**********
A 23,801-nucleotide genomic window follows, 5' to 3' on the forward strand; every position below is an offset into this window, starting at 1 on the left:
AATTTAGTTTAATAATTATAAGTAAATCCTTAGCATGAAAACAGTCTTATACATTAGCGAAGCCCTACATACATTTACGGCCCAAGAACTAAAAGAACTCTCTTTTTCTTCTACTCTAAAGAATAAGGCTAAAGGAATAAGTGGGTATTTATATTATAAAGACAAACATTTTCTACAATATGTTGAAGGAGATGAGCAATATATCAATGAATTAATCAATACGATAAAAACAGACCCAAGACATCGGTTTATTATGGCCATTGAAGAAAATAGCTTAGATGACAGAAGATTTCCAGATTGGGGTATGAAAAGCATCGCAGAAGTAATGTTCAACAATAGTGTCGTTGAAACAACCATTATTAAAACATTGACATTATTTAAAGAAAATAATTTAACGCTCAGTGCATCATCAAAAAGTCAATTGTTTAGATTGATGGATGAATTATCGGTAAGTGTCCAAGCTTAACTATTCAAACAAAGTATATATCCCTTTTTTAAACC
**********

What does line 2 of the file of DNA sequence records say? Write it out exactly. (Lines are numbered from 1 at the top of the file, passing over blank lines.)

AATTTAGTTTAATAATTATAAGTAAATCCTTAGCATGAAAACAGTCTTATACATTAGCGAAGCCCTACATACATTTACGGCCCAAGAACTAAAAGAACTCTCTTTTTCTTCTACTCTAAAGAATAAGGCTAAAGGAATAAGTGGGTATTTATATTATAAAGACAAACATTTTCTACAATATGTTGAAGGAGATGAGCAATATATCAATGAATTAATCAATACGATAAAAACAGACCCAAGACATCGGTTTATTATGGCCATTGAAGAAAATAGCTTAGATGACAGAAGATTTCCAGATTGGGGTATGAAAAGCATCGCAGAAGTAATGTTCAACAATAGTGTCGTTGAAACAACCATTATTAAAACATTGACATTATTTAAAGAAAATAATTTAACGCTCAGTGCATCATCAAAAAGTCAATTGTTTAGATTGATGGATGAATTATCGGTAAGTGTCCAAGCTTAACTATTCAAACAAAGTATATATCCCTTTTTTAAACC